12-12-2017 05:08 PM
I may have misunderstood how forwarders work when configured for a DNS view. I have an internal and external dns view. The internal view is a subset of the external view. The internal view contains the zones/records we want to keep private. Since the internal view contains a small subset of the the external view, I can configure a forwarder at the internal DNS view level. If a request comes into the internal DNS view and that zone does not exist there, it will forward to the external DNS view. The problem is that this seems to only work for forward mapping zones. It does not work for reverse mapping zones. Is this the expected behavior?
Solved! Go to Solution.
12-13-2017 10:02 AM
I've been playing with this for a while now and it looks like the forwarder is actually working. However, something is still different when querying the different DNS views. I've discovered that when I am on a host that uses the external DNS view, I can query any host IP and everything works using:
dig <host_ip> @<dns_server>
When I am on a host that uses the internal DNS view that same query does not work unless I specify the "-x" option for dig.
dig -x <host_ip> @<dns_server>
So I guess my new question is: Why does the dig command work in the external DNS view without the -x option but the internal DNS view requires the -x option?
12-13-2017 12:56 PM
"dig -x" is used for resolving reverse lookups. "-x" is the shortcut for reverse lookups.
It is wierd that in the external view the reverse lookup work without using -x.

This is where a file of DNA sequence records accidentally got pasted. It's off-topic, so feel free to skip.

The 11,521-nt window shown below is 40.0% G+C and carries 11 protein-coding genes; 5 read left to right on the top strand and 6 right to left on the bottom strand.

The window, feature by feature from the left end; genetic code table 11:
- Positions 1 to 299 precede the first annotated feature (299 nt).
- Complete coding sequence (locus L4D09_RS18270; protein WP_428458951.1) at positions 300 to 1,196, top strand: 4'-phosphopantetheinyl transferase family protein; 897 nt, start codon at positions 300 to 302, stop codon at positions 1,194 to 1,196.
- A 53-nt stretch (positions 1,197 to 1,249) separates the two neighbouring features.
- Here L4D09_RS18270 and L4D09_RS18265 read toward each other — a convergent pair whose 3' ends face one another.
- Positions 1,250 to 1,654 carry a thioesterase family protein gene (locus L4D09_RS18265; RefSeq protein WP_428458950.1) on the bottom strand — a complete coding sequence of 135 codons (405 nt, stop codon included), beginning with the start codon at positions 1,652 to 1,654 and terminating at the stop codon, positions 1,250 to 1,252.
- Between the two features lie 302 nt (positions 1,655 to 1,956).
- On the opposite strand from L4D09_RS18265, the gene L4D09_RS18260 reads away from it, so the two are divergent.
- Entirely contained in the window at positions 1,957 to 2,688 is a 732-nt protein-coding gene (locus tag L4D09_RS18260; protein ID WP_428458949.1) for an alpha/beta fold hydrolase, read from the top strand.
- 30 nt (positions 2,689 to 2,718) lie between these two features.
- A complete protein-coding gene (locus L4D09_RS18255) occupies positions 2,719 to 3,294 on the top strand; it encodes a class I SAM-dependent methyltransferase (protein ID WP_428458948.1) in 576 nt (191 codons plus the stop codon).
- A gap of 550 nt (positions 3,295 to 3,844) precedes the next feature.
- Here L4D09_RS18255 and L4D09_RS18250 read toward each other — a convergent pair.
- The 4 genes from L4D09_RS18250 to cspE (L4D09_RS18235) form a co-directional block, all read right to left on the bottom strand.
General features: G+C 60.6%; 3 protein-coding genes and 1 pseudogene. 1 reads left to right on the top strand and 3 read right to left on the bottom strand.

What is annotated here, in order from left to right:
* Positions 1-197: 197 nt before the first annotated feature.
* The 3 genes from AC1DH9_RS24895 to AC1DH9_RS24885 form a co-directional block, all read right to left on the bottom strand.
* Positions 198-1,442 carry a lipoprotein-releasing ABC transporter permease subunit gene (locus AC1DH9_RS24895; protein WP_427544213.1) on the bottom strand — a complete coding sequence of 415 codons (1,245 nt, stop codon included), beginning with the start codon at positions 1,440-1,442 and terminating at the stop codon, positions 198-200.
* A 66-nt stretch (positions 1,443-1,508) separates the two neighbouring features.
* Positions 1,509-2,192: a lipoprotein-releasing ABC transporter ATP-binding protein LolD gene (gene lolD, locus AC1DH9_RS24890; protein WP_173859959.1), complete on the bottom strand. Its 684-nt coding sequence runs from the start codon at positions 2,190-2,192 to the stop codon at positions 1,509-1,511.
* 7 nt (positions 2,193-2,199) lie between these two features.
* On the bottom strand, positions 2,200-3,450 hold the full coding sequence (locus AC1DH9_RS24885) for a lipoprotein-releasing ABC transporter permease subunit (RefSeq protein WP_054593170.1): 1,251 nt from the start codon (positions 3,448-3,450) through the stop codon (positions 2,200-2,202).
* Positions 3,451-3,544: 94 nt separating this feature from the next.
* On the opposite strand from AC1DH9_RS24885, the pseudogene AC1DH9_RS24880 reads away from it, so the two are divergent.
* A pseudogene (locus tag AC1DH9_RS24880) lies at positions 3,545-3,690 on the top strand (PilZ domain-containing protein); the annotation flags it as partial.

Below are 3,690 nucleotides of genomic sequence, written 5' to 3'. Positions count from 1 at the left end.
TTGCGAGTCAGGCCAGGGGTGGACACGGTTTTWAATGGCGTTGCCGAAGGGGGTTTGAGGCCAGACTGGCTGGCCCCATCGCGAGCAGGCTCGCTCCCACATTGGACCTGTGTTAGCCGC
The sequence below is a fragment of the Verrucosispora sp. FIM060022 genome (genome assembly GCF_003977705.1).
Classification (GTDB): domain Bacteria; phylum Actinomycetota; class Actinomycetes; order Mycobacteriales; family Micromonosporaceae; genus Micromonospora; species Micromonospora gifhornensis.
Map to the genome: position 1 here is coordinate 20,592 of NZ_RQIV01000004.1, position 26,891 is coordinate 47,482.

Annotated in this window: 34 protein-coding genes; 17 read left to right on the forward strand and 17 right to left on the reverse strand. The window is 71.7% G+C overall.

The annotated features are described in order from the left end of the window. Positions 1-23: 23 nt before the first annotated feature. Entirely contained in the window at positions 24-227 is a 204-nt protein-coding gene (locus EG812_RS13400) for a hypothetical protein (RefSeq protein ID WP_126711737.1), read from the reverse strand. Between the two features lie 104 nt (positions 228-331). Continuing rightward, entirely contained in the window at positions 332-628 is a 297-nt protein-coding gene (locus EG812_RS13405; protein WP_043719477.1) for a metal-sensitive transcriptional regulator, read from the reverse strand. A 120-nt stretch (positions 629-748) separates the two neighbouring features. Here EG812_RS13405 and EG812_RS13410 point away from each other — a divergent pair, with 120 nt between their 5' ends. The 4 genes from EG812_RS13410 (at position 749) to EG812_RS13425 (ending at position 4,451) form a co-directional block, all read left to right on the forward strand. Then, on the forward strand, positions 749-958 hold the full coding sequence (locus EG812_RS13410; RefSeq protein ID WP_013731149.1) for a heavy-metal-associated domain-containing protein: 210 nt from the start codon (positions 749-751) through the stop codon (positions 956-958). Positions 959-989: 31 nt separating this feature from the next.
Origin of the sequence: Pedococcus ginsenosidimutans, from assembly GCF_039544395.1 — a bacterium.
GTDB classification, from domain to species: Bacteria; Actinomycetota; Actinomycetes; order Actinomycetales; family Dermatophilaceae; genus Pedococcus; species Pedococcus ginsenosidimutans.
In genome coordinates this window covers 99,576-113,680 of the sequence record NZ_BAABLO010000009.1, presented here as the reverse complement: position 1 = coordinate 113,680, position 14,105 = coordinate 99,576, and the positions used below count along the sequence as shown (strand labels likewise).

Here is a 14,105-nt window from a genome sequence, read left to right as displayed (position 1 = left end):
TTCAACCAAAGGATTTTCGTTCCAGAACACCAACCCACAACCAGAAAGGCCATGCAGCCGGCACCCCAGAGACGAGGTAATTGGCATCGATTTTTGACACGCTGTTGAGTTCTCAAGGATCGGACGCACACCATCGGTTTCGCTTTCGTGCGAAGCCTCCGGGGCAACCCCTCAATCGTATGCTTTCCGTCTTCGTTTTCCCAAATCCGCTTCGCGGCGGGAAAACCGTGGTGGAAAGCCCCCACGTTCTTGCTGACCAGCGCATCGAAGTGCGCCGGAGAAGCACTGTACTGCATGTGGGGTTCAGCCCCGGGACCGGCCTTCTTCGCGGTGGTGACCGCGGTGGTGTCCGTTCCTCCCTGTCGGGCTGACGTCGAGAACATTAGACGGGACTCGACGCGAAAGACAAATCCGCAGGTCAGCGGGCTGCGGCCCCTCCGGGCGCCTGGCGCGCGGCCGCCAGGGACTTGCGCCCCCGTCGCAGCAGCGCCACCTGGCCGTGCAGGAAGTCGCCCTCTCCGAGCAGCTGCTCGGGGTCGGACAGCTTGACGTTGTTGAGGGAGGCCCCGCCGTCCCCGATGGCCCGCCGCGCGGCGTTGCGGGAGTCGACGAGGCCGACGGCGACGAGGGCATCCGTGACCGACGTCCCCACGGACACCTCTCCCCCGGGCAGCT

Could you provide the dig output from both the internal and external view?
12-13-2017 01:06 PM
I just checked and this seems to be working as expected. I went back through my command history and discovered what went wrong. I had two SSH windows opened, one was on a host using the internal DNS view, the other was on a host using the external DNS view. I was comparing query results between the two. I inadvertently typed "nslookup <ipaddress>" instead if "dig <ipaddress>" That's why I though the dig command was working in the one window. So it turns out this was a huge mistake on my part. Shouldn't be configuring production system when you are tired.
12-13-2017 01:16 PM
Glad that it worked.
Now to answer the intial question, there should not be any difference between a forward lookup and reverse lookup zones with regards to how the forwarder should work(assuming both forward and reverse zones are configured similarly).
10-24-2018 07:16 AM - edited 10-24-2018 07:24 AM
To configure forwarders in the internal DNS view you do the following:
1) Go to Data Management ---> DNS ---> Zones
2) Check the box next to the internal DNS view
3) Click the EDIT icon
4) Click on forwarders in the left pane
5) Add the forwarders in the right pane
6) Save and close
I might be wrong about this next part but I think this is how it works: When a query comes in to the internal view, and the queried zone is not in the internal view, the Infoblox device sends a query to the forwarder(s) you have listed. That "forwarded" query shows the source IP address as the Infoblox device, not the original client. That forwarded query follows the same rules (eg. match clients list) as the original query. The Infoblox interfaces should not be in the match clients list (for the internal DNS view) or they will end up querying the internal DNS view again.
None of the Infoblox interfaces on my grid members are listed in the match clients list for the internal DNS view. I tested the configuration on a lab system first and it worked perfectly. When I moved it to production it worked fine.
10-24-2018 07:21 AM
One thing I did not test, and this might be interesting, would be to add all the of Infoblox IPs to the match clients list of the internal view. Then query someting in the external view to see if the request would be forwarded back to the internal view and cause an endless loop. I'm going to try this to see if it crashes the system.